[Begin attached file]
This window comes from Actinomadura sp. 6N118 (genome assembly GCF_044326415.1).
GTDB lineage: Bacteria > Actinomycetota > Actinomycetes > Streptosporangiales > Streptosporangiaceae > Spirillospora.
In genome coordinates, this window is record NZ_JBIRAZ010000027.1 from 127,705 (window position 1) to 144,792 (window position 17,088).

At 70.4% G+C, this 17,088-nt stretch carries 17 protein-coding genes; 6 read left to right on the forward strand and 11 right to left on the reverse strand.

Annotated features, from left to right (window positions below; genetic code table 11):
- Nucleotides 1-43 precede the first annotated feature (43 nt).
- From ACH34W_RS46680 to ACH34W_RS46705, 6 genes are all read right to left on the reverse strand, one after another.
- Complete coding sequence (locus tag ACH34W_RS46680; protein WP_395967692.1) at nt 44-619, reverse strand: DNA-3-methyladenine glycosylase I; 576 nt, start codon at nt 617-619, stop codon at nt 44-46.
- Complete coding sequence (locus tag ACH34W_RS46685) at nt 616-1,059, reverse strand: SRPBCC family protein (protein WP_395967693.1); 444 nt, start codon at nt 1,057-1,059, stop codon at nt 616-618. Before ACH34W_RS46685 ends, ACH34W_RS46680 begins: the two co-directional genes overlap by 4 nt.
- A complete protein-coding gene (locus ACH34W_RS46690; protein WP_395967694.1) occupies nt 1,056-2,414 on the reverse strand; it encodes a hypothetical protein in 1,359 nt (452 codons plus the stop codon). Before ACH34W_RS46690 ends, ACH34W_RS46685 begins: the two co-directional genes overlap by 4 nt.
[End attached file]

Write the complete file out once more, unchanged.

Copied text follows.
This window comes from Actinomadura sp. 6N118 (genome assembly GCF_044326415.1).
GTDB lineage: Bacteria > Actinomycetota > Actinomycetes > Streptosporangiales > Streptosporangiaceae > Spirillospora.
In genome coordinates, this window is record NZ_JBIRAZ010000027.1 from 127,705 (window position 1) to 144,792 (window position 17,088).

At 70.4% G+C, this 17,088-nt stretch carries 17 protein-coding genes; 6 read left to right on the forward strand and 11 right to left on the reverse strand.

Annotated features, from left to right (window positions below; genetic code table 11):
- Nucleotides 1-43 precede the first annotated feature (43 nt).
- From ACH34W_RS46680 to ACH34W_RS46705, 6 genes are all read right to left on the reverse strand, one after another.
- Complete coding sequence (locus tag ACH34W_RS46680; protein WP_395967692.1) at nt 44-619, reverse strand: DNA-3-methyladenine glycosylase I; 576 nt, start codon at nt 617-619, stop codon at nt 44-46.
- Complete coding sequence (locus tag ACH34W_RS46685) at nt 616-1,059, reverse strand: SRPBCC family protein (protein WP_395967693.1); 444 nt, start codon at nt 1,057-1,059, stop codon at nt 616-618. Before ACH34W_RS46685 ends, ACH34W_RS46680 begins: the two co-directional genes overlap by 4 nt.
- A complete protein-coding gene (locus ACH34W_RS46690; protein WP_395967694.1) occupies nt 1,056-2,414 on the reverse strand; it encodes a hypothetical protein in 1,359 nt (452 codons plus the stop codon). Before ACH34W_RS46690 ends, ACH34W_RS46685 begins: the two co-directional genes overlap by 4 nt.